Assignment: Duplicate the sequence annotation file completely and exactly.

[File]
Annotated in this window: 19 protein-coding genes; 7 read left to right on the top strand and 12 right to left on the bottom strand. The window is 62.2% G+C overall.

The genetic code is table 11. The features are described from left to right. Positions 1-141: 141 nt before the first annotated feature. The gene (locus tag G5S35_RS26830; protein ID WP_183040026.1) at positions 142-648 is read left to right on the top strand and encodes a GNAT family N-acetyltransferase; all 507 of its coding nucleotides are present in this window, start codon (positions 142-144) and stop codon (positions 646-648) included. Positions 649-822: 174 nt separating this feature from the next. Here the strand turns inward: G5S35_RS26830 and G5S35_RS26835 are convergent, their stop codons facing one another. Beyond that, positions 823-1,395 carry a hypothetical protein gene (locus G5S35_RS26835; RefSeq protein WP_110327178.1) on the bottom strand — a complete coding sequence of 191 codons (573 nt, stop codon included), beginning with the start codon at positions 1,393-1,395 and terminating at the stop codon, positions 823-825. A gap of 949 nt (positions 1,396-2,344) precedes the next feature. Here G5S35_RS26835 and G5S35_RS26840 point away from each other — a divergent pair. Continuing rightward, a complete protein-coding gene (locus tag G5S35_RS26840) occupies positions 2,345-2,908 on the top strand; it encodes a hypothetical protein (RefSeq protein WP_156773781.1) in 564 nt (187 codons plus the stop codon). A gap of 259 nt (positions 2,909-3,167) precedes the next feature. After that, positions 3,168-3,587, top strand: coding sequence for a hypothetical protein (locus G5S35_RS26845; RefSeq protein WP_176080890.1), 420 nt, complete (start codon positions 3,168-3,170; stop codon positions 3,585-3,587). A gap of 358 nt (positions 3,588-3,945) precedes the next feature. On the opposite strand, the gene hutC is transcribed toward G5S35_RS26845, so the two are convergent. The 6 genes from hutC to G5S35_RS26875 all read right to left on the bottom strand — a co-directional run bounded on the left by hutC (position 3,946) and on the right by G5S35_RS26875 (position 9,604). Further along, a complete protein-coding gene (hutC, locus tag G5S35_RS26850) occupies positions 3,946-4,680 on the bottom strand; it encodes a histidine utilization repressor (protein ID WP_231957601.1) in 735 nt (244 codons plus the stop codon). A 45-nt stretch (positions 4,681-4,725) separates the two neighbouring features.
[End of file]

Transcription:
Annotated in this window: 19 protein-coding genes; 7 read left to right on the top strand and 12 right to left on the bottom strand. The window is 62.2% G+C overall.

The genetic code is table 11. The features are described from left to right. Positions 1-141: 141 nt before the first annotated feature. The gene (locus tag G5S35_RS26830; protein ID WP_183040026.1) at positions 142-648 is read left to right on the top strand and encodes a GNAT family N-acetyltransferase; all 507 of its coding nucleotides are present in this window, start codon (positions 142-144) and stop codon (positions 646-648) included. Positions 649-822: 174 nt separating this feature from the next. Here the strand turns inward: G5S35_RS26830 and G5S35_RS26835 are convergent, their stop codons facing one another. Beyond that, positions 823-1,395 carry a hypothetical protein gene (locus G5S35_RS26835; RefSeq protein WP_110327178.1) on the bottom strand — a complete coding sequence of 191 codons (573 nt, stop codon included), beginning with the start codon at positions 1,393-1,395 and terminating at the stop codon, positions 823-825. A gap of 949 nt (positions 1,396-2,344) precedes the next feature. Here G5S35_RS26835 and G5S35_RS26840 point away from each other — a divergent pair. Continuing rightward, a complete protein-coding gene (locus tag G5S35_RS26840) occupies positions 2,345-2,908 on the top strand; it encodes a hypothetical protein (RefSeq protein WP_156773781.1) in 564 nt (187 codons plus the stop codon). A gap of 259 nt (positions 2,909-3,167) precedes the next feature. After that, positions 3,168-3,587, top strand: coding sequence for a hypothetical protein (locus G5S35_RS26845; RefSeq protein WP_176080890.1), 420 nt, complete (start codon positions 3,168-3,170; stop codon positions 3,585-3,587). A gap of 358 nt (positions 3,588-3,945) precedes the next feature. On the opposite strand, the gene hutC is transcribed toward G5S35_RS26845, so the two are convergent. The 6 genes from hutC to G5S35_RS26875 all read right to left on the bottom strand — a co-directional run bounded on the left by hutC (position 3,946) and on the right by G5S35_RS26875 (position 9,604). Further along, a complete protein-coding gene (hutC, locus tag G5S35_RS26850) occupies positions 3,946-4,680 on the bottom strand; it encodes a histidine utilization repressor (protein ID WP_231957601.1) in 735 nt (244 codons plus the stop codon). A 45-nt stretch (positions 4,681-4,725) separates the two neighbouring features.